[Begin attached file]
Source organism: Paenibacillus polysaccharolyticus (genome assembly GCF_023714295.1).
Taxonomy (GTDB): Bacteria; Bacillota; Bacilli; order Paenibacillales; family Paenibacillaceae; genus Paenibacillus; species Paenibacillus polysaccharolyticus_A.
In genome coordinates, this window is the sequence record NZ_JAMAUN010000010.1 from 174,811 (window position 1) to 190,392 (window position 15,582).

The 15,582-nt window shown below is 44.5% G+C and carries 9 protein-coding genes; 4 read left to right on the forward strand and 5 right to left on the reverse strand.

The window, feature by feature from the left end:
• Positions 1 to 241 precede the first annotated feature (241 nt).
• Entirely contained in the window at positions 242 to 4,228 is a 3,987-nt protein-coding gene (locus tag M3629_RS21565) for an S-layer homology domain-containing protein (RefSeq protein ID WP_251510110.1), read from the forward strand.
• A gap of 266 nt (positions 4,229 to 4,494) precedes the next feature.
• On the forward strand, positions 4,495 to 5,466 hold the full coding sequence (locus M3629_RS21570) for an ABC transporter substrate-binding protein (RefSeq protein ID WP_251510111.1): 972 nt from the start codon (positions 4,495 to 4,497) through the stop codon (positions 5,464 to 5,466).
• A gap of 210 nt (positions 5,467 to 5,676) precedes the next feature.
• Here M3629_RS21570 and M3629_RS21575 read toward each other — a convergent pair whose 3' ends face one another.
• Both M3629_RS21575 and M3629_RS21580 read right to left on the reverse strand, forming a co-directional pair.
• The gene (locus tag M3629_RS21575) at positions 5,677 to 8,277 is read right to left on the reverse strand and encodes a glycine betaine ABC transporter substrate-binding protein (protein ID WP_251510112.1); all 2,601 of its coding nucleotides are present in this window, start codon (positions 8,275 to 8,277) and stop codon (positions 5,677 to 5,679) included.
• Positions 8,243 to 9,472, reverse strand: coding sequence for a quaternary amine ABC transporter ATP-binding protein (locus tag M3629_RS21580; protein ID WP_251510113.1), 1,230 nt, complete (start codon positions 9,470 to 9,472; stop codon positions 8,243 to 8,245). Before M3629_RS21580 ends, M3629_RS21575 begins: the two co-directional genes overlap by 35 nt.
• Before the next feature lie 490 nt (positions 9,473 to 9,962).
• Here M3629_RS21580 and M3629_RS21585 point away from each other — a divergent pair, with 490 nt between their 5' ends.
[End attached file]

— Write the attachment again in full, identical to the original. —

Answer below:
Source organism: Paenibacillus polysaccharolyticus (genome assembly GCF_023714295.1).
Taxonomy (GTDB): Bacteria; Bacillota; Bacilli; order Paenibacillales; family Paenibacillaceae; genus Paenibacillus; species Paenibacillus polysaccharolyticus_A.
In genome coordinates, this window is the sequence record NZ_JAMAUN010000010.1 from 174,811 (window position 1) to 190,392 (window position 15,582).

The 15,582-nt window shown below is 44.5% G+C and carries 9 protein-coding genes; 4 read left to right on the forward strand and 5 right to left on the reverse strand.

The window, feature by feature from the left end:
• Positions 1 to 241 precede the first annotated feature (241 nt).
• Entirely contained in the window at positions 242 to 4,228 is a 3,987-nt protein-coding gene (locus tag M3629_RS21565) for an S-layer homology domain-containing protein (RefSeq protein ID WP_251510110.1), read from the forward strand.
• A gap of 266 nt (positions 4,229 to 4,494) precedes the next feature.
• On the forward strand, positions 4,495 to 5,466 hold the full coding sequence (locus M3629_RS21570) for an ABC transporter substrate-binding protein (RefSeq protein ID WP_251510111.1): 972 nt from the start codon (positions 4,495 to 4,497) through the stop codon (positions 5,464 to 5,466).
• A gap of 210 nt (positions 5,467 to 5,676) precedes the next feature.
• Here M3629_RS21570 and M3629_RS21575 read toward each other — a convergent pair whose 3' ends face one another.
• Both M3629_RS21575 and M3629_RS21580 read right to left on the reverse strand, forming a co-directional pair.
• The gene (locus tag M3629_RS21575) at positions 5,677 to 8,277 is read right to left on the reverse strand and encodes a glycine betaine ABC transporter substrate-binding protein (protein ID WP_251510112.1); all 2,601 of its coding nucleotides are present in this window, start codon (positions 8,275 to 8,277) and stop codon (positions 5,677 to 5,679) included.
• Positions 8,243 to 9,472, reverse strand: coding sequence for a quaternary amine ABC transporter ATP-binding protein (locus tag M3629_RS21580; protein ID WP_251510113.1), 1,230 nt, complete (start codon positions 9,470 to 9,472; stop codon positions 8,243 to 8,245). Before M3629_RS21580 ends, M3629_RS21575 begins: the two co-directional genes overlap by 35 nt.
• Before the next feature lie 490 nt (positions 9,473 to 9,962).
• Here M3629_RS21580 and M3629_RS21585 point away from each other — a divergent pair, with 490 nt between their 5' ends.